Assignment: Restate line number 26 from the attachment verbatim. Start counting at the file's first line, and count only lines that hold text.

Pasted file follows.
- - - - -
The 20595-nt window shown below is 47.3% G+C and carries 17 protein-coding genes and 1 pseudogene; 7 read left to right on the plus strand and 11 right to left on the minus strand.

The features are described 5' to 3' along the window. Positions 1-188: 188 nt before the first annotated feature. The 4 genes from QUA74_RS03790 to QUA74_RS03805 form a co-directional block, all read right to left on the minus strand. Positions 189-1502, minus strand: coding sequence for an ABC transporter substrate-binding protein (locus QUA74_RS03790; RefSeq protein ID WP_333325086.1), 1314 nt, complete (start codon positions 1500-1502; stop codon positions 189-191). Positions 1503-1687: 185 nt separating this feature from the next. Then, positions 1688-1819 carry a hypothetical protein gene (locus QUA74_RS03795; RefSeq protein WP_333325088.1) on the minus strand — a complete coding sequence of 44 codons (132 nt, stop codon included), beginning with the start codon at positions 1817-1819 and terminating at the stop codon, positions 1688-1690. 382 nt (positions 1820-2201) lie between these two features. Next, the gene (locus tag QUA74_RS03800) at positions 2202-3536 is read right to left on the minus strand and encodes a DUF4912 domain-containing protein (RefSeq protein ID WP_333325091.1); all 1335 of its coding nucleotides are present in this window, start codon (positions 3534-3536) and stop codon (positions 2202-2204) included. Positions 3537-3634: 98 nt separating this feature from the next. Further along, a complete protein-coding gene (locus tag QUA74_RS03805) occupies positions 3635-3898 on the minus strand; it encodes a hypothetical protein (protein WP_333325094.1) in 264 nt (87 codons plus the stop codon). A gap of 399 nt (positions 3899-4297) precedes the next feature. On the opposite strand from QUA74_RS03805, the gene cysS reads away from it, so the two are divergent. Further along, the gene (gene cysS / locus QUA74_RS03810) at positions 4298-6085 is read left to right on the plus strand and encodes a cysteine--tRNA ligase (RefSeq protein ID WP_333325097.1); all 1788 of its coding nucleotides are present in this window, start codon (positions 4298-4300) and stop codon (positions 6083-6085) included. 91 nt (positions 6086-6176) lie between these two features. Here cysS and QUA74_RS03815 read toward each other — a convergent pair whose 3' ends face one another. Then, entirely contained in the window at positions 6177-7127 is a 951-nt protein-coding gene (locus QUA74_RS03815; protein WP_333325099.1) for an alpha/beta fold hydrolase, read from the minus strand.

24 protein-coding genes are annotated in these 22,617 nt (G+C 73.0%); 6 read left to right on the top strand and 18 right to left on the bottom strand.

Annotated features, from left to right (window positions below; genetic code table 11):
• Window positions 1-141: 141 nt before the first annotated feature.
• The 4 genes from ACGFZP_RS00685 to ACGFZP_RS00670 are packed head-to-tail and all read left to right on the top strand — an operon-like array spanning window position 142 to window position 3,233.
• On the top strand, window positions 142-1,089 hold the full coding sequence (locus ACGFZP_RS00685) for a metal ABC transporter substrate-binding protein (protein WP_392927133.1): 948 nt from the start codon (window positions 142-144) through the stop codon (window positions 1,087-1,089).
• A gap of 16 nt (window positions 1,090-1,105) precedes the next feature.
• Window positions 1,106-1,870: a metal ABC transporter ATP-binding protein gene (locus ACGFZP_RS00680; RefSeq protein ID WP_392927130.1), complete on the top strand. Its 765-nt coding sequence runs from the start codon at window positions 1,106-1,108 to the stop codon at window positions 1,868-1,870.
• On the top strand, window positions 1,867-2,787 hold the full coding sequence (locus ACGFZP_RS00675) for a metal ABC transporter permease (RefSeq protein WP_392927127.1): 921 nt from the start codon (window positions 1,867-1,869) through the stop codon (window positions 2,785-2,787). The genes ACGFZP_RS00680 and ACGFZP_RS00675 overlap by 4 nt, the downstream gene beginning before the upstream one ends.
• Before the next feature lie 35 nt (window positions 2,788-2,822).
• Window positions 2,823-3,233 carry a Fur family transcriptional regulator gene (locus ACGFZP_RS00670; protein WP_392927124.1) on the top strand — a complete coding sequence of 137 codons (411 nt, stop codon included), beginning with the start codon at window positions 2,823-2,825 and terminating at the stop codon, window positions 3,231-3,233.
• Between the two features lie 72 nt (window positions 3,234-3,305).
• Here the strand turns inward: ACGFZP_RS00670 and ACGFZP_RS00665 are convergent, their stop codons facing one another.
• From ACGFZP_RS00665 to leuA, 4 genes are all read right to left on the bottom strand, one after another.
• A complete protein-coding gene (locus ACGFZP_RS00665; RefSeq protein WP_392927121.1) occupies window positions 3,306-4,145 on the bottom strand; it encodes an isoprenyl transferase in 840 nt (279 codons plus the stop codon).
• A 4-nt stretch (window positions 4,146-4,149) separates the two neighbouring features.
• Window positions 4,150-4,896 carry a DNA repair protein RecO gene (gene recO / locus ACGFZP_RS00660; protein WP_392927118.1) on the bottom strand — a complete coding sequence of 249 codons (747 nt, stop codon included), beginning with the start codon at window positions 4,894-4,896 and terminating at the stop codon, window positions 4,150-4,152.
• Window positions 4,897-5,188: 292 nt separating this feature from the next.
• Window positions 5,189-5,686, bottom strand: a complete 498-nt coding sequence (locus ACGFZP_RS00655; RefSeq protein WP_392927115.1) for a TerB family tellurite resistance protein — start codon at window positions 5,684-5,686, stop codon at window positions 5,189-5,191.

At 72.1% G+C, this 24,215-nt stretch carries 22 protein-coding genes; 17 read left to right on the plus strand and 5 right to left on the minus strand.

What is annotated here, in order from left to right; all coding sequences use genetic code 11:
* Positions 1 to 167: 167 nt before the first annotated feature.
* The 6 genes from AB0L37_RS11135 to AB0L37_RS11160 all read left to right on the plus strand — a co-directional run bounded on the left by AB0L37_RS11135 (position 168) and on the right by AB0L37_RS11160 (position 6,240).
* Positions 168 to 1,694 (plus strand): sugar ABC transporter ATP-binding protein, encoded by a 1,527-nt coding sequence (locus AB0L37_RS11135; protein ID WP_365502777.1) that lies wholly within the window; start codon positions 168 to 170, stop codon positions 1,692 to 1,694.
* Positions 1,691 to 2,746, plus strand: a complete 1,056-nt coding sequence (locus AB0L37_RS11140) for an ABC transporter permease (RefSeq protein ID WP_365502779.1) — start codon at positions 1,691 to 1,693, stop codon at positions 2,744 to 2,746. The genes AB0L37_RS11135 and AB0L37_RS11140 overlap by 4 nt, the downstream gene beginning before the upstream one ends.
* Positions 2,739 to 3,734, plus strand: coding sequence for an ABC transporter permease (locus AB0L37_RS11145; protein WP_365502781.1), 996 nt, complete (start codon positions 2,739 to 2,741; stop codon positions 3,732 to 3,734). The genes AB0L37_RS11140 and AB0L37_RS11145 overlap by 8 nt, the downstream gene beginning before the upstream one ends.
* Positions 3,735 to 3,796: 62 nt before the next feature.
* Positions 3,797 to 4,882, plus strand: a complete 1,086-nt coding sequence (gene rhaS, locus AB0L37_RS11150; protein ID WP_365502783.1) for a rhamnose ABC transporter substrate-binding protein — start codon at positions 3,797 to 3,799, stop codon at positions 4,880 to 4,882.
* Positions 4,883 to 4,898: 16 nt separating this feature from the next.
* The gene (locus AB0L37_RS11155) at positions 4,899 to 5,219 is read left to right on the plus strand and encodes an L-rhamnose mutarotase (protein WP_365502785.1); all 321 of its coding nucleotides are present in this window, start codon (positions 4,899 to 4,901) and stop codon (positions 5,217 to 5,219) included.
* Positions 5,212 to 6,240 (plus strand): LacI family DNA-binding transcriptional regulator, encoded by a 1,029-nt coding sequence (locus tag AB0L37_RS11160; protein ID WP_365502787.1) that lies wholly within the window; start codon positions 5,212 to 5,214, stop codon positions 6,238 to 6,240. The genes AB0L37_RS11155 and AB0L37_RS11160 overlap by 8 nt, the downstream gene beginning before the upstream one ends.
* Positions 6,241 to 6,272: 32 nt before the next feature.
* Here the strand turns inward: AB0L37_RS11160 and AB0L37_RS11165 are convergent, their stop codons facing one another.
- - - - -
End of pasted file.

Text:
* Positions 1,691 to 2,746, plus strand: a complete 1,056-nt coding sequence (locus AB0L37_RS11140) for an ABC transporter permease (RefSeq protein ID WP_365502779.1) — start codon at positions 1,691 to 1,693, stop codon at positions 2,744 to 2,746. The genes AB0L37_RS11135 and AB0L37_RS11140 overlap by 4 nt, the downstream gene beginning before the upstream one ends.